Book Review: The Nightingale by Kristan Hannah
The Nightingale by Kristin Hannah
This is a stunning historical novel. Vivanne and Isabelle are very different sisters, both have had to endure their death of their mother at a young age and the abandonment of their father – who came back from the Great War a broken man and who turns to drink. Vivanne marries and settles in the French countryside with her husband Antoine and together they have a young daughter Sophia. Isabelle is much younger and goes from boarding school to boarding school feeling increasingly abandoned by her family. But then the Second World War breaks out. Antoine is conscripted to fight, and Isabelle is sent to stay in the country with Vianne.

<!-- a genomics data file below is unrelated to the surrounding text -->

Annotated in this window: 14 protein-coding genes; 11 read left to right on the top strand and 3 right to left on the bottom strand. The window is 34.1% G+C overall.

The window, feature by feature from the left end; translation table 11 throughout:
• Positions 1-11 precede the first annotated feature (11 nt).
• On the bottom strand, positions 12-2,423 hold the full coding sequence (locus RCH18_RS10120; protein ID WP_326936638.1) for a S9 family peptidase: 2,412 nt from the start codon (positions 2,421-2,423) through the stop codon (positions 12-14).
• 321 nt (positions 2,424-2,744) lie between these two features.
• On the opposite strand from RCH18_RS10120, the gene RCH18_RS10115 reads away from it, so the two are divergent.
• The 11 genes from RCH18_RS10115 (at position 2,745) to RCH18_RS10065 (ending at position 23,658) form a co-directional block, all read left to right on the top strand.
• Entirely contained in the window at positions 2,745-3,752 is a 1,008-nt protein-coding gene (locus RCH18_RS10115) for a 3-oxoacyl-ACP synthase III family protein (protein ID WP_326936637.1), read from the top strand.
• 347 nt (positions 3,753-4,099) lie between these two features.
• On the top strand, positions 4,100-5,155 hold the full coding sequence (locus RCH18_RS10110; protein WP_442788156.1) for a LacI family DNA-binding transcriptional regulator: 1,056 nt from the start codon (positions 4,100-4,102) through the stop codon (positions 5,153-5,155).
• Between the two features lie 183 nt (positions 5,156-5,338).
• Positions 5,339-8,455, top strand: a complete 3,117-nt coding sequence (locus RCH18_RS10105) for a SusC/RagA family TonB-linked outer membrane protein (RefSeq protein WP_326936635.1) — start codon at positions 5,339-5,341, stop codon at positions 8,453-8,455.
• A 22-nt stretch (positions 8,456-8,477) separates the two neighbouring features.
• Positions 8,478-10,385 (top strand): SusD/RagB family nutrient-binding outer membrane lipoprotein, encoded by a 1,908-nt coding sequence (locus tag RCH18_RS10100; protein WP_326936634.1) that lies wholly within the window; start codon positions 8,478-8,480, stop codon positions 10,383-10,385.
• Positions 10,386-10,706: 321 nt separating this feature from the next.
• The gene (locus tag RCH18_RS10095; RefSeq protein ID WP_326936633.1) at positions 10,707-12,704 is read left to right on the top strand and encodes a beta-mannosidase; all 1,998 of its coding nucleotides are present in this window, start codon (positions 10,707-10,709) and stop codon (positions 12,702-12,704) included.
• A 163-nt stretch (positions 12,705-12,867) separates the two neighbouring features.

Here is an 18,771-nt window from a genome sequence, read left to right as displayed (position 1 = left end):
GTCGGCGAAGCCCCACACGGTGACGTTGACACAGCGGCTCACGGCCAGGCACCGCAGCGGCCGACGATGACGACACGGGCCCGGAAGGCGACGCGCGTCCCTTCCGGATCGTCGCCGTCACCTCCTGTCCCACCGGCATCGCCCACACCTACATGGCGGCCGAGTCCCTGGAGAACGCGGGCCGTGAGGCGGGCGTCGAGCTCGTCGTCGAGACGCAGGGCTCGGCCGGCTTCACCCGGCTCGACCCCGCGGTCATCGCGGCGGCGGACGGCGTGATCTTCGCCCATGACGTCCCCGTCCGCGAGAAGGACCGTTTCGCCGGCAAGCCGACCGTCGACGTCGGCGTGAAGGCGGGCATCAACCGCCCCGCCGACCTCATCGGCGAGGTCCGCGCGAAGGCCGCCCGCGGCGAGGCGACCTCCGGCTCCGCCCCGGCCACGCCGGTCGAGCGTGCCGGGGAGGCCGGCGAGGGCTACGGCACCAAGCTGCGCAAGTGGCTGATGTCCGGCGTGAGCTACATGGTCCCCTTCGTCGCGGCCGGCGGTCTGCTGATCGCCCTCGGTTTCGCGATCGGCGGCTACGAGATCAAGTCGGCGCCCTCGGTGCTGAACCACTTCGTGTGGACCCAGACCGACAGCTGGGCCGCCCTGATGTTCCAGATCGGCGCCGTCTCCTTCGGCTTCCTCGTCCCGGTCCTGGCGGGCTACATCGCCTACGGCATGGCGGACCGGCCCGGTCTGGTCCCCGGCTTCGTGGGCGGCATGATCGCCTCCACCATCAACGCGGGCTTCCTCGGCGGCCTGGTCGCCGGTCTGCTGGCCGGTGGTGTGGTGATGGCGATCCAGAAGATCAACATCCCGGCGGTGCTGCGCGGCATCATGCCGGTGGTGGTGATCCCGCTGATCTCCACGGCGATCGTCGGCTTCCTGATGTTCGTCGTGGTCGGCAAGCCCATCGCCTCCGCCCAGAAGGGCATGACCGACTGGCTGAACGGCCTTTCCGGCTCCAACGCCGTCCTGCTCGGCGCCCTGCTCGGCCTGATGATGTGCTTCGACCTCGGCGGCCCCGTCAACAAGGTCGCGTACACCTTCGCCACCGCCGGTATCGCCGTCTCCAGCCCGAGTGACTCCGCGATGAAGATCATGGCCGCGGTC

This is truly a wonderful novel set in occupied France, with both sisters having to make ethical and dangerous decisions as the horrors unfold around them. The question the author is exploring is what a person would do, as a wife and mother, to save a stranger – even if that meant putting your own child’s life in danger.
For much of the novel the sisters are estranged and not aware of the resistance work both are doing in very different ways. This truly is a novel of bravery and courage, but also one of ragged imperfect humanity at time of incredible conflict. This is an outstanding novel, one that I am still thinking about long after finishing. If you read one book this year, The Nightingale should be that book.